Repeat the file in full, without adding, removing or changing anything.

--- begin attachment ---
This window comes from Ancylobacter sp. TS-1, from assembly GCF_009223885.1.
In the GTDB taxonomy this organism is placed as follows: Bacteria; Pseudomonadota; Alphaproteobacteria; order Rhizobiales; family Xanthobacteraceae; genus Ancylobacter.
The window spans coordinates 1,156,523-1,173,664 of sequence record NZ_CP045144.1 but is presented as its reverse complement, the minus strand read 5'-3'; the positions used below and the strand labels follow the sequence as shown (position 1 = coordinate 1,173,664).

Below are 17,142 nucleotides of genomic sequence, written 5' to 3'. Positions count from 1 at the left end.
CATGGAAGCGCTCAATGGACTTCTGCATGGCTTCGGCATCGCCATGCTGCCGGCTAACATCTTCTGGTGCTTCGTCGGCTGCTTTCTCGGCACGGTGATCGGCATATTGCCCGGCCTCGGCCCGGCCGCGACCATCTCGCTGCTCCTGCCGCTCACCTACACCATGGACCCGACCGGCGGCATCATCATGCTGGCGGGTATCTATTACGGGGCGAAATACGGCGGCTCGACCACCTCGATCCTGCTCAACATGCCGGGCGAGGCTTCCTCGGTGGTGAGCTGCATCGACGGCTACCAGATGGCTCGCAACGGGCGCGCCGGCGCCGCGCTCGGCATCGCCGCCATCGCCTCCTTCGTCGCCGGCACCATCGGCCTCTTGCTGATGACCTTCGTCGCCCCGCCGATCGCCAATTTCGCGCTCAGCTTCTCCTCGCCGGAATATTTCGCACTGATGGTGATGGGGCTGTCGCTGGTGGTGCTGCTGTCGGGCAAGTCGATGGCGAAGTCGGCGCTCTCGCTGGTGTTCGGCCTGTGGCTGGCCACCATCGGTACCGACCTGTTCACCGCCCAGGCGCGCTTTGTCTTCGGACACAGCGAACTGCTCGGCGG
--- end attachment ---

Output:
This window comes from Ancylobacter sp. TS-1, from assembly GCF_009223885.1.
In the GTDB taxonomy this organism is placed as follows: Bacteria; Pseudomonadota; Alphaproteobacteria; order Rhizobiales; family Xanthobacteraceae; genus Ancylobacter.
The window spans coordinates 1,156,523-1,173,664 of sequence record NZ_CP045144.1 but is presented as its reverse complement, the minus strand read 5'-3'; the positions used below and the strand labels follow the sequence as shown (position 1 = coordinate 1,173,664).

Below are 17,142 nucleotides of genomic sequence, written 5' to 3'. Positions count from 1 at the left end.
CATGGAAGCGCTCAATGGACTTCTGCATGGCTTCGGCATCGCCATGCTGCCGGCTAACATCTTCTGGTGCTTCGTCGGCTGCTTTCTCGGCACGGTGATCGGCATATTGCCCGGCCTCGGCCCGGCCGCGACCATCTCGCTGCTCCTGCCGCTCACCTACACCATGGACCCGACCGGCGGCATCATCATGCTGGCGGGTATCTATTACGGGGCGAAATACGGCGGCTCGACCACCTCGATCCTGCTCAACATGCCGGGCGAGGCTTCCTCGGTGGTGAGCTGCATCGACGGCTACCAGATGGCTCGCAACGGGCGCGCCGGCGCCGCGCTCGGCATCGCCGCCATCGCCTCCTTCGTCGCCGGCACCATCGGCCTCTTGCTGATGACCTTCGTCGCCCCGCCGATCGCCAATTTCGCGCTCAGCTTCTCCTCGCCGGAATATTTCGCACTGATGGTGATGGGGCTGTCGCTGGTGGTGCTGCTGTCGGGCAAGTCGATGGCGAAGTCGGCGCTCTCGCTGGTGTTCGGCCTGTGGCTGGCCACCATCGGTACCGACCTGTTCACCGCCCAGGCGCGCTTTGTCTTCGGACACAGCGAACTGCTCGGCGG